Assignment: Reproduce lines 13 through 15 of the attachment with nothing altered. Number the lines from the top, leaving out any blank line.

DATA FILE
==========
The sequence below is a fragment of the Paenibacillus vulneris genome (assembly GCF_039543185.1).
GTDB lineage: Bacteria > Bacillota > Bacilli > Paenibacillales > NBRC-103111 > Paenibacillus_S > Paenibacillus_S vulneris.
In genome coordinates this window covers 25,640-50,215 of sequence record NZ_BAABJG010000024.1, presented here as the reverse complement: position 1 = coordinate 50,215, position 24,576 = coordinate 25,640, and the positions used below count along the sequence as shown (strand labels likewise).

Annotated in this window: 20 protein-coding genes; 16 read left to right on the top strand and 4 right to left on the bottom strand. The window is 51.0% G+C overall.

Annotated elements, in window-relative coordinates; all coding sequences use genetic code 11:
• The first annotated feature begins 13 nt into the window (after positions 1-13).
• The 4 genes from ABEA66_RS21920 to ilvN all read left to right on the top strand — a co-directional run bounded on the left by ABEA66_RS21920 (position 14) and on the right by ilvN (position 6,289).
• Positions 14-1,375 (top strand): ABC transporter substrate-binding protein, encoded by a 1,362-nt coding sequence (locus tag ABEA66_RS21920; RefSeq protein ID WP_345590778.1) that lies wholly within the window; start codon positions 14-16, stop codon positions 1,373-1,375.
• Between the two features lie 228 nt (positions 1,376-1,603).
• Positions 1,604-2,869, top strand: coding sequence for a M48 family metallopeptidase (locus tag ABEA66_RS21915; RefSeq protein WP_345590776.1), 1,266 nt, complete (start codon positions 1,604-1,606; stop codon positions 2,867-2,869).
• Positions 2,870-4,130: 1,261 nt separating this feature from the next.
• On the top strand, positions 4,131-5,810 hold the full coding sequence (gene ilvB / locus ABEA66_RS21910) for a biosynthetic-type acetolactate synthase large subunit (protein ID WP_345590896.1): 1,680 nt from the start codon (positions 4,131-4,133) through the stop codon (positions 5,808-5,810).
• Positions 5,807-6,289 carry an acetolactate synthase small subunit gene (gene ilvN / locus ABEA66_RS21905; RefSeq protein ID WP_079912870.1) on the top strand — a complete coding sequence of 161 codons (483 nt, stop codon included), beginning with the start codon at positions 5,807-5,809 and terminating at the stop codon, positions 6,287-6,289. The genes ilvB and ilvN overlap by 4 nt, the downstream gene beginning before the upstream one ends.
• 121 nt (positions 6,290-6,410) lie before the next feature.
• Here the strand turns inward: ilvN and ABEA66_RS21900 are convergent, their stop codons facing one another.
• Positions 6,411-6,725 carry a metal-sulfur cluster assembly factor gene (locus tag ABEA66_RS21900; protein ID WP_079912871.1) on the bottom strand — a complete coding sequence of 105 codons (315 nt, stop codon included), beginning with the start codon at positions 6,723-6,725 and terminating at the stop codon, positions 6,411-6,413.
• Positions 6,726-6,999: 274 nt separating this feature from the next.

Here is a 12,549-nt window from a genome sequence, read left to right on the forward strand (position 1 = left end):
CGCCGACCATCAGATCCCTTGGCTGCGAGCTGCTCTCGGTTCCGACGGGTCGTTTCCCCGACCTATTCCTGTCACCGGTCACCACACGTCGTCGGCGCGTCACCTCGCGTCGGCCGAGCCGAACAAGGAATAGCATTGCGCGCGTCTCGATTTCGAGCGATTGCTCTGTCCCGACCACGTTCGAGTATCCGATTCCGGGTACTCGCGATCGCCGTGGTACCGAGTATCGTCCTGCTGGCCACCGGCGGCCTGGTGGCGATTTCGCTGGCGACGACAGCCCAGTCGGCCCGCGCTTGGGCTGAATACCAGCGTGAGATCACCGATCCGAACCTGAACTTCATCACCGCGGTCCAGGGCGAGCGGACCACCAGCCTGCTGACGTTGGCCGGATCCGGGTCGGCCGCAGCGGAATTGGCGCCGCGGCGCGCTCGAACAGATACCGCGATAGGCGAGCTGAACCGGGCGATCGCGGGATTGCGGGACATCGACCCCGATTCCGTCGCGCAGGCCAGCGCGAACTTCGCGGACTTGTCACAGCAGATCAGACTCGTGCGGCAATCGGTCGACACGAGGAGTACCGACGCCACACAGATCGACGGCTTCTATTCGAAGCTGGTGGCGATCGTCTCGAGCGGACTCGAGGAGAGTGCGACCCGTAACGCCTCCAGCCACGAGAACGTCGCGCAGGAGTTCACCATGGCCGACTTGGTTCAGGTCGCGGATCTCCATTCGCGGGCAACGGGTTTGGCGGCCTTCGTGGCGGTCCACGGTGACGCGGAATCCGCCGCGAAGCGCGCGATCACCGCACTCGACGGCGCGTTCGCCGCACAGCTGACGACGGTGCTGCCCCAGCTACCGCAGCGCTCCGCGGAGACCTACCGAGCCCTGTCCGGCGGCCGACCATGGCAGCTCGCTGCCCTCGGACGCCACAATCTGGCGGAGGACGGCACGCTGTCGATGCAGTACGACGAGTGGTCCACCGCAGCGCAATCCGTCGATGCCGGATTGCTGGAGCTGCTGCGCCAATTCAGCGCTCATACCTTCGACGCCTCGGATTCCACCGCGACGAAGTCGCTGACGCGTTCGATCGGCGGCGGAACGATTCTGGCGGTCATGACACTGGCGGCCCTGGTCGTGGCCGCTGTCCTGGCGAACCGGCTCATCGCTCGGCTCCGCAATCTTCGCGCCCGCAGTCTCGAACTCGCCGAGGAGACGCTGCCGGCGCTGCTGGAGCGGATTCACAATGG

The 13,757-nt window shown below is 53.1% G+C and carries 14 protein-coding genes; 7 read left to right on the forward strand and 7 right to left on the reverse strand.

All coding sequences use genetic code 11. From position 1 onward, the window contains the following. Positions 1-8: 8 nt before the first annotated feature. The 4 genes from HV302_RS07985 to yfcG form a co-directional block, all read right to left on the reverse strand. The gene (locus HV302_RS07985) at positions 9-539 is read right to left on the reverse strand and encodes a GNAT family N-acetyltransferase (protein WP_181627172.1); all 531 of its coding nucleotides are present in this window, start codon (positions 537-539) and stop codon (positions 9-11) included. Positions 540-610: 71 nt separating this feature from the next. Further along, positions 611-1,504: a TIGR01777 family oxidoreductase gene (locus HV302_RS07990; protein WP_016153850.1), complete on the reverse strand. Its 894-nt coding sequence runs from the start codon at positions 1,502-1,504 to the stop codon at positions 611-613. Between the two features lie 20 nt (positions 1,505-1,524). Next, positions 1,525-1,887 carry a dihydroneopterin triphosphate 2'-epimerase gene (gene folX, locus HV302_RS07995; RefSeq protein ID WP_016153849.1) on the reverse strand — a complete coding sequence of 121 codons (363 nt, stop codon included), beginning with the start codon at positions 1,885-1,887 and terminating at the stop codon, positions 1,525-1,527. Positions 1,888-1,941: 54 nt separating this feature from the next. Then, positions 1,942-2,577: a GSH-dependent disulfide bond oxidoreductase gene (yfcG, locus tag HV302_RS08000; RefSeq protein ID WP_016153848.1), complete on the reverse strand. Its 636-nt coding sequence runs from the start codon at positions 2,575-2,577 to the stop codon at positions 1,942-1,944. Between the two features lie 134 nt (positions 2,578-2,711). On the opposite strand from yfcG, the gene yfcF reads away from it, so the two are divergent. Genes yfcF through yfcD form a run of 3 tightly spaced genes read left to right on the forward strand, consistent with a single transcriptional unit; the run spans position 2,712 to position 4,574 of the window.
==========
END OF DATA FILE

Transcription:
• Positions 5,807-6,289 carry an acetolactate synthase small subunit gene (gene ilvN / locus ABEA66_RS21905; RefSeq protein ID WP_079912870.1) on the top strand — a complete coding sequence of 161 codons (483 nt, stop codon included), beginning with the start codon at positions 5,807-5,809 and terminating at the stop codon, positions 6,287-6,289. The genes ilvB and ilvN overlap by 4 nt, the downstream gene beginning before the upstream one ends.
• 121 nt (positions 6,290-6,410) lie before the next feature.
• Here the strand turns inward: ilvN and ABEA66_RS21900 are convergent, their stop codons facing one another.